In the previously mentioned prior litigation, RCA sued Hazeltine, Lear Siegler and Applied Digital Data Systems for infringement of the same Cole patent (the HLA litigation). During the HLA trial, RCA called Robert Clark, an engineer at RCA Canada, as a witness to establish that the Cole invention was commercially successful and feasible. In his testimony at the HLA trial and in Clark's first deposition in this case, Clark testified consistently that in connection with a demonstration to Air Canada in September 1962, he had reduced the Cole invention to practice. 5 In what

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the district court characterized as a "bewildering departure," Clark, at trial here, disavowed his prior recollection of the timetable of events and disavowed his testimony that reduction to practice of the Cole invention occurred before RCA's proposal to FAA. RCA Corp., 701 F.Supp. at 465, 8 USPQ2d at 1313. The district court found incredible Clark's changed testimony, which was "in stark contrast" to his earlier version of events. Id.

In the HLA litigation, while it was known that RCA submitted a bid to the FAA, apparently the exact date of the bid could not be ascertained with certainty. In particular, the RCA proposal document was not produced in that litigation and the possible on-sale bar was not apparent. While DGC asserts fraud in the nondisclosure, it suffices to say here only that, in this case, RCA did produce the actual document, which disclosed that the exact date of RCA's offer had been early enough to trigger the on-sale bar if it covered the Cole invention. The court found that it was only after production of this document that Clark's testimony regarding the date of reduction to practice of the Cole invention emerged as a potential liability, and that that possibility led to a "stunning about face" in Clark's testimony. RCA Corp., 701 F.Supp. at 466, 8 USPQ2d at 1313. The district court's assessment of which version of Clark's testimony to accept was well within its discretion, and its finding that the Cole invention had been reduced to practice before the FAA bid is well supported by Clark's original testimony and documents of record.

Requirements of the On-Sale Bar

As explained in UMC Electronics Co. v. United States, 816 F.2d 647, 656, 2 USPQ2d 1465, 1472 (Fed.Cir.1987), cert. denied, 484 U.S. 1025, 108 S.Ct. 748, 98 L.Ed.2d 761 (1988), determination that a patent is invalid by reason of being on-sale within the meaning of section 102(b) "does not lend itself to formulation into a set of precise requirements." However, to make a prima facie case, "the challenger has the burden of proving that there was a definite sale or offer to sell more than one year before the application for the subject patent, and that the subject matter of the sale or offer to sell fully anticipated the claimed invention or would have rendered the claimed invention obvious by its addition to the prior art. Cf. D.L. Auld [v. Chroma Graphics Corp.], 714 F.2d [1144] at 1150, 219 USPQ at 17 (102(b) only)." Id.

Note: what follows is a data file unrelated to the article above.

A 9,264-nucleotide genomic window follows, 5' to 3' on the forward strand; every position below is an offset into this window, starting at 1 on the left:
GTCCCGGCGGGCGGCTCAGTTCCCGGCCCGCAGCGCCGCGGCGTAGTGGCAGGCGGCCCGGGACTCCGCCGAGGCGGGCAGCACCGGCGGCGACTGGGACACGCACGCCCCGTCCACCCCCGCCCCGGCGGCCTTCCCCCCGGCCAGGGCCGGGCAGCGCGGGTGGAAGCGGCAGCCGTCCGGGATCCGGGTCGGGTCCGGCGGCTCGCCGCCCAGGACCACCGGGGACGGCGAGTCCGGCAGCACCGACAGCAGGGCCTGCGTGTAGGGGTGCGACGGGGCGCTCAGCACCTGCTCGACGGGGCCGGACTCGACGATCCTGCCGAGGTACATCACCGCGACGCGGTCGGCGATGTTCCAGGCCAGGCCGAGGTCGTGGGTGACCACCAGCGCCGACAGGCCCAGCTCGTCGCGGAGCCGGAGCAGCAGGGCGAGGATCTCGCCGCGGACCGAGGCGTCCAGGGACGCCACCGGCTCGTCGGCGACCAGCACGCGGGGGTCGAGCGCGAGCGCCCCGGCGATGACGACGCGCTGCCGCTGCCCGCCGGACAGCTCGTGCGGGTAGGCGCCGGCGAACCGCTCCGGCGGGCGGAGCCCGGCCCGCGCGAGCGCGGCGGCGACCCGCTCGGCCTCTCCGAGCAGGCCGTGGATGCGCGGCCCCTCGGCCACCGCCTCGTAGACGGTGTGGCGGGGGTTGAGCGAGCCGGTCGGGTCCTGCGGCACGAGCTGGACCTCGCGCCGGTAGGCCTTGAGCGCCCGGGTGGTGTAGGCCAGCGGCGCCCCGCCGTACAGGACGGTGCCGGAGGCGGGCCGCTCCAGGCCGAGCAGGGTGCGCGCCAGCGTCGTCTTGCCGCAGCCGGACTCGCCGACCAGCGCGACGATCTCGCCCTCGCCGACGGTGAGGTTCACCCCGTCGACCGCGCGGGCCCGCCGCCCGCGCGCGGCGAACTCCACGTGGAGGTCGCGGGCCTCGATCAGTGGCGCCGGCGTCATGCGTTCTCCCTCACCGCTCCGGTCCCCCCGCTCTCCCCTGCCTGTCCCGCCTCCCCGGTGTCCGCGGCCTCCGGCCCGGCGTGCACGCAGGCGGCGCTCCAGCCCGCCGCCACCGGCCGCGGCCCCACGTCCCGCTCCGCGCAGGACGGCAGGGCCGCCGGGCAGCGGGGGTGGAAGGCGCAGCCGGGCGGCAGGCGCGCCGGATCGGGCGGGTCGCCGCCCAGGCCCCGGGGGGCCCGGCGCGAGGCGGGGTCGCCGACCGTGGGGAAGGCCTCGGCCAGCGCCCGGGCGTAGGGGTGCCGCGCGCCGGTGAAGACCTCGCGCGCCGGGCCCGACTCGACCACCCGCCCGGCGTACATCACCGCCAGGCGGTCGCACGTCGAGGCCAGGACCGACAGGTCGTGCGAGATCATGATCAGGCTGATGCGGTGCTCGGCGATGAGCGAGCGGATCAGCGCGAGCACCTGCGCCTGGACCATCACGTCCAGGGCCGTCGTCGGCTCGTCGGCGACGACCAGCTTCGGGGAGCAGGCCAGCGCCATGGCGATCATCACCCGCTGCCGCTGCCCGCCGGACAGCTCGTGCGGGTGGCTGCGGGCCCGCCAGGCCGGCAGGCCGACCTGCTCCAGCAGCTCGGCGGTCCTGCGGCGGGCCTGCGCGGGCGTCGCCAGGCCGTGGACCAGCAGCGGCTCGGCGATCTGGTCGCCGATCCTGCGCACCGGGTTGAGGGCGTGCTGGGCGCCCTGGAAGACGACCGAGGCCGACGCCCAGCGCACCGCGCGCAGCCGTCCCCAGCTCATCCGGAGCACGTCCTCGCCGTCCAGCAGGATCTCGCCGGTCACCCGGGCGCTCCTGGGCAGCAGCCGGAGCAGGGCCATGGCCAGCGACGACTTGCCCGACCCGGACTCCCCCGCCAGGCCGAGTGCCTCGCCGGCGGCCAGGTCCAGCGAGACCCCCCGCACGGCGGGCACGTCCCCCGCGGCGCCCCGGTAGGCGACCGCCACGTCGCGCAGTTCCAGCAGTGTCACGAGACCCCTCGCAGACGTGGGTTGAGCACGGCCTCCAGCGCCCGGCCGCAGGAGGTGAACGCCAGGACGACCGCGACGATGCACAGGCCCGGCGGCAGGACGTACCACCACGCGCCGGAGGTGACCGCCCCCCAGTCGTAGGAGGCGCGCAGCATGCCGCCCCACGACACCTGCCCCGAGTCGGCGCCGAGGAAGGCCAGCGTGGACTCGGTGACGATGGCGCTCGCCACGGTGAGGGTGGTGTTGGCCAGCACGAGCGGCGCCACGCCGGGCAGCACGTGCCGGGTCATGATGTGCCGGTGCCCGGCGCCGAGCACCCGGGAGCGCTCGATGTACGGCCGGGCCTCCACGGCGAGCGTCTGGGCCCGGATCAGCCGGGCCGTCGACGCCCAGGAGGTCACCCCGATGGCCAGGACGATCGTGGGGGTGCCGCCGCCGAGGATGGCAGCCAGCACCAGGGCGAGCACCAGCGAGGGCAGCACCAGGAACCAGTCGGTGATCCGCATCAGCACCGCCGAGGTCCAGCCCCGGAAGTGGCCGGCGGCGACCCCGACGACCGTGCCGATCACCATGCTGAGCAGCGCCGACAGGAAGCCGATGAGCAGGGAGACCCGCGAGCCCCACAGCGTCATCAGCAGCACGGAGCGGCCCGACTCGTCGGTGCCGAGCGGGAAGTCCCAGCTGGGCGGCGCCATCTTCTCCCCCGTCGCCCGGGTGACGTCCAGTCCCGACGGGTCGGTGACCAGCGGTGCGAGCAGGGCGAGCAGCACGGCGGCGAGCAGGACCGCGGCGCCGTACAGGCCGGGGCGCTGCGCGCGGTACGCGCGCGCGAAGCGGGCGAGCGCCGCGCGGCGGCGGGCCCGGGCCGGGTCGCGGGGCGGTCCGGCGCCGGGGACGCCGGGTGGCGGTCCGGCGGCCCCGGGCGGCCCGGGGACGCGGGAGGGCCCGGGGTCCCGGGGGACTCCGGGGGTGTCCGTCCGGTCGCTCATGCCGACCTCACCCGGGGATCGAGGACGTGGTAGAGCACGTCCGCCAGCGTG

In this case, the district court found that the previously-mentioned proposal which RCA made to the FAA, was a definite offer to sell for commercial gain; that the offer was made more than one year before the application for the Cole patent; and that the Cole invention was offered therein. These findings led the district court to conclude that the Cole invention was on-sale within the meaning of section 102(b). RCA attacks the district court's conclusion on factual and legal grounds.

RCA's Offer to FAA

In August 1962, the FAA sent a Request for Proposal (RFP) and an Engineering Requirement (ER) for character generation equipment to ten companies. Contractors were to respond providing "all necessary qualified personnel, facilities, materials, equipment and services and ... design, develop, fabricate, test and furnish an alphanumeric and symbol generation equipment for use with rectilinear raster scan type of radar brights displays." On October 8, 1962, RCA submitted its proposal for "Character & Symbol Generation Equipment." The display system proposed, which was called the "RTGV" system, 6 was designed primarily by RCA engineer Walter Helbig of RCA's Data Systems Division in Van Nuys, California.

As an initial matter, we address RCA's challenge to the district court's finding that RCA's proposal to FAA offered the Cole invention. RCA argues that the proposal

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was for the different, more complex RTGV system, which literally is correct. However, for reasons given below, that fact does not preclude a finding that the Cole invention was being impermissibly commercialized by the offer of the more complex system.

The district court correctly found that "[t]hroughout HLA, RCA...